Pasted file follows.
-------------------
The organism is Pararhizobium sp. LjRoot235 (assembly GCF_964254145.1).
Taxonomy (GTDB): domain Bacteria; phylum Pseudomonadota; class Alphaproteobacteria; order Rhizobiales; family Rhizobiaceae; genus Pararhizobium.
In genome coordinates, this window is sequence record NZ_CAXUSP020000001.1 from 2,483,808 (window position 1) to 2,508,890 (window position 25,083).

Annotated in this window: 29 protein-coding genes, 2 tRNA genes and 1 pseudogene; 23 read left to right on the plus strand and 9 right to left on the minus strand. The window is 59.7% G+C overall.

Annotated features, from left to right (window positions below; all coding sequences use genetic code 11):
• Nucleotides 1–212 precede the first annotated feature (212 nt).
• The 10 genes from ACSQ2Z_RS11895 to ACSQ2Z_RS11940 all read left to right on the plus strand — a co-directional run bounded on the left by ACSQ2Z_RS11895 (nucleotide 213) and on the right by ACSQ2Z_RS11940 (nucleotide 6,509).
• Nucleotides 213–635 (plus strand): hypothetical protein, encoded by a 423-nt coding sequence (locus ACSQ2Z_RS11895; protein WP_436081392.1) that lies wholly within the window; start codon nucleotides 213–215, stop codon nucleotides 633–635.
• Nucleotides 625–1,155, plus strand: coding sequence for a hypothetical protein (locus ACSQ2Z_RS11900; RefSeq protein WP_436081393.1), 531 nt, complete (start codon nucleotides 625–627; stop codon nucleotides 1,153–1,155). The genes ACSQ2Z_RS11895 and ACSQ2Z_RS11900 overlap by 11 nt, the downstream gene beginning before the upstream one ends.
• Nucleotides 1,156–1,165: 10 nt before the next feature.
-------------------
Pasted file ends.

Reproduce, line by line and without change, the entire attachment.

The organism is Pararhizobium sp. LjRoot235 (assembly GCF_964254145.1).
Taxonomy (GTDB): domain Bacteria; phylum Pseudomonadota; class Alphaproteobacteria; order Rhizobiales; family Rhizobiaceae; genus Pararhizobium.
In genome coordinates, this window is sequence record NZ_CAXUSP020000001.1 from 2,483,808 (window position 1) to 2,508,890 (window position 25,083).

Annotated in this window: 29 protein-coding genes, 2 tRNA genes and 1 pseudogene; 23 read left to right on the plus strand and 9 right to left on the minus strand. The window is 59.7% G+C overall.

Annotated features, from left to right (window positions below; all coding sequences use genetic code 11):
• Nucleotides 1–212 precede the first annotated feature (212 nt).
• The 10 genes from ACSQ2Z_RS11895 to ACSQ2Z_RS11940 all read left to right on the plus strand — a co-directional run bounded on the left by ACSQ2Z_RS11895 (nucleotide 213) and on the right by ACSQ2Z_RS11940 (nucleotide 6,509).
• Nucleotides 213–635 (plus strand): hypothetical protein, encoded by a 423-nt coding sequence (locus ACSQ2Z_RS11895; protein WP_436081392.1) that lies wholly within the window; start codon nucleotides 213–215, stop codon nucleotides 633–635.
• Nucleotides 625–1,155, plus strand: coding sequence for a hypothetical protein (locus ACSQ2Z_RS11900; RefSeq protein WP_436081393.1), 531 nt, complete (start codon nucleotides 625–627; stop codon nucleotides 1,153–1,155). The genes ACSQ2Z_RS11895 and ACSQ2Z_RS11900 overlap by 11 nt, the downstream gene beginning before the upstream one ends.
• Nucleotides 1,156–1,165: 10 nt before the next feature.